[ilds] Remembering Lawrence Durrell, Predictor of our Postmodern World_By Peter Pomerantsev 6/25/2012

James Gifford james.d.gifford at gmail.com
Sat Dec 5 15:02:48 PST 2015


Thanks for pointing us back to this article, Sumantra.  I don't know if 
it was discussed on the listserv before, but Charles Sligh and I noted 
at some point (perhaps in Louisville, maybe by phone) that one or the 
other of us must have looked absolutely awful at the centenary...  We 
were in the same room he describes as "Of the sad sprinkle of attendees 
I am only one of two people under 60."

In any case, his and your point about Durrell's Indian childhood and 
displacement to England is, I think, vital.  If you haven't a copy of 
/Pied Piper of Lovers/, my introduction to it is available online 
through the MLA Commons and outlines some of this:

http://dx.doi.org/10.17613/M6QS3Q

https://commons.mla.org/deposits/download/mla:376/CONTENT/pied_sample_2008.pdf/

One of the peculiarities I point to is the expression of colonial 
privilege in the novel -- the expected descriptions of Indians as 
childish or animalistic occur.  However, they're voiced by the adults 
while the child, Durrell's alter ego in the novel, retreats from them to 
seek out meaningful contact with Indians.  That's not so much to 
"rescue" Durrell from the realities of his colonial position but rather 
to note the importance of the difference from, say, Kipling or 
comparisons to Scott or Kaye.

There's a key scene in the novel in which Walsh returns to England and, 
on the ship, finds himself unable to engage with the English while also 
unable to talk with and Indian girl of his own age.  That dual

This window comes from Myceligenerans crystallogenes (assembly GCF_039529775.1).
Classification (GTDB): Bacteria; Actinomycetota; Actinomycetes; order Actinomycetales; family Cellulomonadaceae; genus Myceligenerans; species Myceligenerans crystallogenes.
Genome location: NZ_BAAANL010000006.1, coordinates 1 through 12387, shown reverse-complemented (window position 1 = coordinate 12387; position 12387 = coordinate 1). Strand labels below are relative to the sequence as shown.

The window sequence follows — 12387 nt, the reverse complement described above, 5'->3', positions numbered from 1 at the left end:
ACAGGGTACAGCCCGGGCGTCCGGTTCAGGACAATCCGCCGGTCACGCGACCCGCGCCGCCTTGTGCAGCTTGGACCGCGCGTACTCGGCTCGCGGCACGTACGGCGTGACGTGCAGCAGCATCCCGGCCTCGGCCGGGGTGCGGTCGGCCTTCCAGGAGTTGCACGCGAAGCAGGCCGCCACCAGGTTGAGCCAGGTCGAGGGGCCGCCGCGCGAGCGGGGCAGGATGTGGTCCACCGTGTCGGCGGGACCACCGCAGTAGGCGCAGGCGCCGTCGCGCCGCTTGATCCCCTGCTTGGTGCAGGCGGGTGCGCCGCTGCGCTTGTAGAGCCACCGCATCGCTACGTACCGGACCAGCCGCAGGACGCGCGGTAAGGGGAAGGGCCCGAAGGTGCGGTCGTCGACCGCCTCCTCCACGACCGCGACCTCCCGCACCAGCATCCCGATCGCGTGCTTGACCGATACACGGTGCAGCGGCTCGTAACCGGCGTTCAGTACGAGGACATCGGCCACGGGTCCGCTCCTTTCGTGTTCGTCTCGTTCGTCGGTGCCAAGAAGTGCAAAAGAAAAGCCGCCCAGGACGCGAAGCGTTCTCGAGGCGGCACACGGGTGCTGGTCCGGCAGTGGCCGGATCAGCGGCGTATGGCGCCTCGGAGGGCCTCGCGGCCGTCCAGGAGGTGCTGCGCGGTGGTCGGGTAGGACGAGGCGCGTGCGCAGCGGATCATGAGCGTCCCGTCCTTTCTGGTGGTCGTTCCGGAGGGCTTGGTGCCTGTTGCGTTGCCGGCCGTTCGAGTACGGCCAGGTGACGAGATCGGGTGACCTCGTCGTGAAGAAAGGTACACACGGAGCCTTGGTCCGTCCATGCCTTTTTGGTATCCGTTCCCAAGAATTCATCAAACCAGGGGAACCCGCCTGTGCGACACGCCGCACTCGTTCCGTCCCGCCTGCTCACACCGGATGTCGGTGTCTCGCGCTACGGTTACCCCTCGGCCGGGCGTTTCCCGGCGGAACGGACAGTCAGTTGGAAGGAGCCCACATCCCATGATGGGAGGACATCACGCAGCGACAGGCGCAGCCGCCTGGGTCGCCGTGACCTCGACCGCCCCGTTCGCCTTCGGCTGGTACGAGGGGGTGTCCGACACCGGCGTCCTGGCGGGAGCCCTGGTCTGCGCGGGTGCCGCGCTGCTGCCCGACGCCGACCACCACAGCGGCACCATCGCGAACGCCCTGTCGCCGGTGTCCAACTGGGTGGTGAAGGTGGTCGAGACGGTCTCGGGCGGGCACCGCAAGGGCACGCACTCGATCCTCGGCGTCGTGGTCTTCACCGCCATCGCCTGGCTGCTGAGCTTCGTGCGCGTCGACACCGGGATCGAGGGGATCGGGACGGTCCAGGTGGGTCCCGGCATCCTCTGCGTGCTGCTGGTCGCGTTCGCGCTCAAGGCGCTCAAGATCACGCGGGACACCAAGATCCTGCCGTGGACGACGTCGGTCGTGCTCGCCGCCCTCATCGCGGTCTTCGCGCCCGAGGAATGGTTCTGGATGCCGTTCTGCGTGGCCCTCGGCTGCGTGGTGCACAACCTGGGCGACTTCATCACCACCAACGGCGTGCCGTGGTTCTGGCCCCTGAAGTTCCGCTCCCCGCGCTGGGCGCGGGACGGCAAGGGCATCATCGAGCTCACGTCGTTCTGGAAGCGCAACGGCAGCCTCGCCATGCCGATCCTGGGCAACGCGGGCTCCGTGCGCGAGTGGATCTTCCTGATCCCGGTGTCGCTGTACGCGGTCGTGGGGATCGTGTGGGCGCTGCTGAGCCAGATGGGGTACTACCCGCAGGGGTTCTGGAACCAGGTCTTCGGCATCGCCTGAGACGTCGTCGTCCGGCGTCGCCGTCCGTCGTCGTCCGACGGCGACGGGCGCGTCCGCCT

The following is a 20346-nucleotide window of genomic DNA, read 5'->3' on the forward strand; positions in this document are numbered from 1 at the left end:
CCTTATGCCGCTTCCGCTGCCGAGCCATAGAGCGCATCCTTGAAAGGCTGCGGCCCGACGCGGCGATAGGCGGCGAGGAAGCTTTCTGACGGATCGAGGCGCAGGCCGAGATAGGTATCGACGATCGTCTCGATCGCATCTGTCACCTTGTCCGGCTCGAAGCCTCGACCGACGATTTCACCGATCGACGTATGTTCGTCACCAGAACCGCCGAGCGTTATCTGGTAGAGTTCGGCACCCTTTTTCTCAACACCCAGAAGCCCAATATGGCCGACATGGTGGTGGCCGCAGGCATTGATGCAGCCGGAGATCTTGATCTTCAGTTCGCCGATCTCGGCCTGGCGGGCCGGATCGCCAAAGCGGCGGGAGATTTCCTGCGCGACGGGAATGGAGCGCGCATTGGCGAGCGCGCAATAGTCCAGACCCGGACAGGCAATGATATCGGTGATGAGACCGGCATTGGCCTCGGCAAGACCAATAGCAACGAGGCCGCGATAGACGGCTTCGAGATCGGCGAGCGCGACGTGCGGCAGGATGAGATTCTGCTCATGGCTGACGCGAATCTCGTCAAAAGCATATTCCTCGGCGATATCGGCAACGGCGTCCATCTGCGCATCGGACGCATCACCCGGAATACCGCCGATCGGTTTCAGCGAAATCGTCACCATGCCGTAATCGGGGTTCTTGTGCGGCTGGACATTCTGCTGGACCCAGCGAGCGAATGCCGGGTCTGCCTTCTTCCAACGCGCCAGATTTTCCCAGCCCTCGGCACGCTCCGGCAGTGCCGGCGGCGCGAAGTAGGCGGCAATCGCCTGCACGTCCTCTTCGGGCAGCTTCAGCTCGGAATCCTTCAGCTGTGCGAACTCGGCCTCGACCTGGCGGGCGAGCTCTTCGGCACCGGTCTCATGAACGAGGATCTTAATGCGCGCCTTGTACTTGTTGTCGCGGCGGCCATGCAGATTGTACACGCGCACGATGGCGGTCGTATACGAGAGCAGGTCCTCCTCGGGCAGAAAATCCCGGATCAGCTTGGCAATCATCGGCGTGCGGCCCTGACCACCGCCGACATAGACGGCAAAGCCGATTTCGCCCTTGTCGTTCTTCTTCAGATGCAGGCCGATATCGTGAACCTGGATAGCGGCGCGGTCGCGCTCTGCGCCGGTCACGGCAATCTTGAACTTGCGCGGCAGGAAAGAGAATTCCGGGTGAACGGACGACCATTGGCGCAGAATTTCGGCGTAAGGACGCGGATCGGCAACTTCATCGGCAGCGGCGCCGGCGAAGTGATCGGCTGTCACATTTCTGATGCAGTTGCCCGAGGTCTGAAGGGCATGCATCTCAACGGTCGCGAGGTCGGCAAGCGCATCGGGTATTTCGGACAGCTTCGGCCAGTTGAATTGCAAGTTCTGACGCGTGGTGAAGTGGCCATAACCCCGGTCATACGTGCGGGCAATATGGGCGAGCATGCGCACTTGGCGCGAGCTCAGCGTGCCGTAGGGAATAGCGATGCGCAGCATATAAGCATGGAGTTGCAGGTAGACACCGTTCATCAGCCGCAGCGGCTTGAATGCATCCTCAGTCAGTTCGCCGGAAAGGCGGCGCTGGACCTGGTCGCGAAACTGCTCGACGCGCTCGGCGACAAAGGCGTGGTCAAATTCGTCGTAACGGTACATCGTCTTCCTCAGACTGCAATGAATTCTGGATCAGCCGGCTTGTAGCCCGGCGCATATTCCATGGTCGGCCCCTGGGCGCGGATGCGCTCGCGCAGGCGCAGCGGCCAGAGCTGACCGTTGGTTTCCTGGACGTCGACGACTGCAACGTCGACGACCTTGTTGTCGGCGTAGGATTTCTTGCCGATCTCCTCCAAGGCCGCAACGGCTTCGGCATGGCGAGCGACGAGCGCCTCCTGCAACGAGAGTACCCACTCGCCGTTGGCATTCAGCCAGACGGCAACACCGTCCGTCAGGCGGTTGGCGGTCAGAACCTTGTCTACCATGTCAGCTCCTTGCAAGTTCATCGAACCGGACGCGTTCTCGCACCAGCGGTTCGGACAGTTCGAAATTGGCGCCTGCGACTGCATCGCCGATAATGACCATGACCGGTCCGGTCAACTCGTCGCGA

estrangement is, I'd argue, central to all his subsequent works.

All best,
James

On 2015-12-05 12:14 AM, Sumantra Nag wrote:
> http://www.newsweek.com/remembering-lawrence-durrell-predictor-our-postmodern-world-65077
>
> ‘Durrell’s characters suffer as they try to negotiate their multiverse,
> twisting themselves painfully to reconcile the impossible and dying in
> the contortions. It’s a crisis Durrell went through himself, growing up
> a third-generation Anglo-Irish colonial in India.’
>
> “I have an Indian heart and an English skin,” he said. “I realized this
> very late, when I was twenty-one, twenty-two. It created a sort of
> psychological crisis. I nearly had a nervous breakdown. I realized
> suddenly that I was not English really, I was not European. There was
> something going on underneath and I realized that it was the effect of
> India on my thinking.” (Quoting Lawrence Durrell)
>
> I think part of the content here (written in an article at the time of
> Durrell’s centenary) advances the view that not just his relatively
> brief childhood in India until the age of about 12, but his inheritance
> as a third generation Anglo-Irish in India, influenced the way that he
> looked at the world.
>
> Sumantra Nag
>
>
>
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